Those rallies four years ago, led by Tehran University students, were sparked by the banning of the 'Salam' (Hello) daily by judiciary decree. The 1999 protests grew to more than 1,400 people in less than three days, after different political groups joined in.
Those days were marked by clashes with police that were said to be the worst since the Islamic Revolution of 1979, which led to overthrow of the pro-U.S.shah and takeover of power by the Islamic government of Ayatollah Khomeini. Hundreds of student protesters were killed by the shah's police before his fall.
The authorities have now called on students not to repeat the events of 1999. But students appear intent on marking the fourth anniversary, seen as a key point in the reform movement.
Some reformist figures say they are worried by signs of "extremism" among the youth, many of whom were born after the Islamic Revolution and find the pace of reforms -- including the opening of the political process and freedom of the press -- too slow.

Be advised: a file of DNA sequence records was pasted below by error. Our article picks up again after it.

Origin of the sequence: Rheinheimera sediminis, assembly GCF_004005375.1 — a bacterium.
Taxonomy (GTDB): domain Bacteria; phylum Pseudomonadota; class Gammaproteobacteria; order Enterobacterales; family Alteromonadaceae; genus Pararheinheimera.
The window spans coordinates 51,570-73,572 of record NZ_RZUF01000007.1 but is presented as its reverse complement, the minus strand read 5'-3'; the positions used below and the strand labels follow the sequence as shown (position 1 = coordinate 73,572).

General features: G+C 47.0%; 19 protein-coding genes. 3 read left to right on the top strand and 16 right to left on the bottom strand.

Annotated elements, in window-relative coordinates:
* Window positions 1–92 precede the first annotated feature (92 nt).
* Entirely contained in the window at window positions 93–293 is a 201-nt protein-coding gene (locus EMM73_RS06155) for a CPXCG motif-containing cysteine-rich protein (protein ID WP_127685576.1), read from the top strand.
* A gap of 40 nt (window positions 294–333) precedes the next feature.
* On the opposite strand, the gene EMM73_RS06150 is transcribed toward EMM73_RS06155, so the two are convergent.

The process has been deadlocked between reformist President Mohammad Khatami and his allies and Khamenei, who controls key levers of power in Iran such as the courts.
But still, Ebrahim Yazdi, secretary general of the religious-nationalist Azali (Freedom) movement and a supporter of Khatami, says: "We have already warned Khamenei that if drastic democratic changes are not introduced, not only the survival of the regime but also the territorial integrity of the country will be jeopardized."
He was referring to an open letter in May signed by 250 reformists, political and other figures addressed to Khamenei, calling for the pace of reform to be hastened. For people like Ruzbeh Ahmai, 22, reforms would mean a much brighter picture of the future, instead of a society that today has a 35 percent unemployment rate. Many also chafe against social restrictions carried out along what conservative leaders perceive as proper conduct in an Islamic society.
"When I graduate as an electronic engineer next year, there will be no vacancy for me," Admai says. "In any job interview, I will have to compete with hundreds of rivals, and then at the end of the day I will get an underpaid job without any prospects."